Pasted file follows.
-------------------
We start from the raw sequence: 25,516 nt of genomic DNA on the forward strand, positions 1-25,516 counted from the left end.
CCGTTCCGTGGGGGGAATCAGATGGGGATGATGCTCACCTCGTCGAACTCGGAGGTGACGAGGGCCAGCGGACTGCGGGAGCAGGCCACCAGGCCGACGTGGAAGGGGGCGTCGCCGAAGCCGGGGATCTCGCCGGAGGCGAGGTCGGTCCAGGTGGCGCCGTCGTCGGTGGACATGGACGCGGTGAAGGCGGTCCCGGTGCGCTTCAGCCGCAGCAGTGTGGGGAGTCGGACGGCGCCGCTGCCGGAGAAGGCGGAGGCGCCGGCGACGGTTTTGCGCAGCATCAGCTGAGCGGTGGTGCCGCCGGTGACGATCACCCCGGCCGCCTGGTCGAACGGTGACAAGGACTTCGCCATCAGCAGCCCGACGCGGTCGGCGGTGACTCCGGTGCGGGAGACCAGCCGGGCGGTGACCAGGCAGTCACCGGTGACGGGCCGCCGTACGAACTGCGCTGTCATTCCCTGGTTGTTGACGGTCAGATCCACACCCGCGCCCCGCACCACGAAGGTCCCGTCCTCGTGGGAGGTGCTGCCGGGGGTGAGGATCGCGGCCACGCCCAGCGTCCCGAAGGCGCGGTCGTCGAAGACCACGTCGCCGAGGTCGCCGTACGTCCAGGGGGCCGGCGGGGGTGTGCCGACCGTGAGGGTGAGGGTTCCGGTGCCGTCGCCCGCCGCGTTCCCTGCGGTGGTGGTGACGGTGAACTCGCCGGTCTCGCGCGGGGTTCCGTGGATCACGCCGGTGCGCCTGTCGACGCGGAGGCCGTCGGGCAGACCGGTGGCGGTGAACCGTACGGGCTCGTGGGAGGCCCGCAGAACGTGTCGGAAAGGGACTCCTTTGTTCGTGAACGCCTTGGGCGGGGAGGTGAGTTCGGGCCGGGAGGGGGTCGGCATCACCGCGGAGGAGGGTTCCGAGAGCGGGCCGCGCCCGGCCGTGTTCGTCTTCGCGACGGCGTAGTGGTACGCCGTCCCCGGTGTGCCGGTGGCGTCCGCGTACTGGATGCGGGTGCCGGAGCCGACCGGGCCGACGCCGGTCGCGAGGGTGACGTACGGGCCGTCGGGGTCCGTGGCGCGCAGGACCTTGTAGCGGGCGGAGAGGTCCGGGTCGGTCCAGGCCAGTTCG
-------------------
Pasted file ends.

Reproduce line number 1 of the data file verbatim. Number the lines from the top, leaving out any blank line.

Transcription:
We start from the raw sequence: 25,516 nt of genomic DNA on the forward strand, positions 1-25,516 counted from the left end.